The Knesset’s First Order of Business

The Knesset building, Yerushalayim.

When the Knesset convenes next week for its winter session, it will have the opportunity to address one of the biggest threats to Israel’s democracy: the Supreme Court’s unchecked power to overrule the government and the Knesset on every issue from draft deferrals for yeshivah students to combatting the problem of illegal migrants to the two-year budget.

The problem has been around since the mid-1990s, when then-Supreme Court President Aharon Barak created a “constitution” out of a few Basic Laws, which he then used to justify his controversial policy of judicial activism. But no one has come up with a practical solution — until now.

A new legislative initiative, proposed by Justice Minister Ayelet Shaked and Education Minister Naftali Bennett, calls for the passage of two new Basic Laws. One, the Jewish state bill, would enshrine Israel as “the national home of the Jewish people.” It was approved in preliminary reading in May.

The second, the Legislation Basic Law, would allow the Knesset to bypass the Supreme Court when the Court disqualifies legislation, as it did recently with a tax that was levied on those who own three apartments. It “will include a paragraph allowing the Knesset to redraft and re-legislate a law after it was struck down by the court, under certain conditions,” Shaked and Bennett said in a statement.

“It will also include clauses related to the drafting of Basic Laws, and the fact that these are not subject to the judiciary review custom in many countries around the world.”

The initiative is not, as Zionist Union MK Tzipi Livni claims, an attempt to destroy “democracy and the Supreme Court.” To the contrary, it is an attempt to save democracy by restoring balance between the legislature and the judiciary.

The situation today is absurd and undemocratic. The government decides or the Knesset legislates, and the opposition — which failed to muster the necessary votes to block the law’s passage — goes to the High Court, an unelected body, to get it overturned.

Even more absurd is that anyone who can pay a few thousand shekels in legal fees can play the game. Recently, the court canceled a 2006 decision by then-Interior Minister Roni Bar-On to revoke the residency status of four Yerushalayim residents who had been elected as members of the Palestinian Authority’s parliament as members of the Hamas list.

Residency status gives Arabs who live in areas of Yerushalayim liberated in the Six-Day War the ability to travel freely throughout Israel and vote in municipal elections.

Among the petitioners was Adalah — The Legal Center for Arab Minority Rights in Israel — which succeeded in using the courts to overrule a duly elected interior minister acting on the recommendations of the security forces.

No one has been more successful in using the courts to bypass democracy than the Reform and the Women of the Wall. While the government has stated that it has no intention to back down on its refusal to allocate a mixed-gender prayer service in the area of the Kosel Plaza, the matter is still pending before the court.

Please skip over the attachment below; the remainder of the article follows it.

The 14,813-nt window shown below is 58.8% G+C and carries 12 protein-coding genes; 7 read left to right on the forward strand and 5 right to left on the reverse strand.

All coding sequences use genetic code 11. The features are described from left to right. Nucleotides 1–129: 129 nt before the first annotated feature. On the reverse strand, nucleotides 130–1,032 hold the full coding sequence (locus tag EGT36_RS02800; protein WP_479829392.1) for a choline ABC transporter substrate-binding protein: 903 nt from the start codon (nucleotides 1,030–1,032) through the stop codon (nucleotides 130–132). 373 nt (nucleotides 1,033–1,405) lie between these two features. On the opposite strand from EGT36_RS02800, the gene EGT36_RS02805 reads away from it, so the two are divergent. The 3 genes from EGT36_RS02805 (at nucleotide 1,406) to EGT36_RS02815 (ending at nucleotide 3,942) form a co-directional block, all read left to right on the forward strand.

Similarly, when it comes to matters of the yeshivah draft or kashrus supervision or Shabbos commerce, elements hostile to religion use the courts to overrule the Knesset and government, who represent the majority.

The Shaked-Bennett initiative is the most important order of business for the new Knesset session.

For starters, the court is out of touch with the public when it comes to the priority that should be given to Israel as a Jewish state. Shaked, responding to the court’s ruling against the government’s policy on jailing asylum-seekers who refuse deportation, correctly stated that the justices “did not see the preservation of a Jewish majority [in Israel] as a value worth being weighed.”

It also explains recent hints by the High Court that it would disqualify the Jewish state bill if opponents petitioned against it.

Second, the court’s influence has grown to gargantuan proportions. As Amnon Rubinstein, who held several ministerial posts on behalf of the left-wing Meretz party, noted: “A situation has arisen whereby the Supreme Court may convene and decide on every conceivable issue … giving it the reputation of the most activist court in the world … In practice, in many respects the Supreme Court under [then-president Aharon] Barak has become an alternate government.”

The initiative on the table seeks to give Israelis just one government, the one they elected at the ballot box. Its passage will depend on the willingness of all coalition members to support it.

Previously, two coalition parties spoke out against attempts to bypass the courts: Moshe Kachlon’s Kulanu and Avigdor Liberman’s Yisrael Beytenu. But Kachlon, who serves as finance minister, was recently stung by the court’s revocation of his third-apartment tax. And Liberman was quoted by Makor Rishon as stating it’s inconceivable that the courts would intervene so crassly in the functioning of the government.

The justice minister correctly stated that the initiative must be passed “with as large a consensus as possible.” That requires politicians to put their egos aside for the greater good.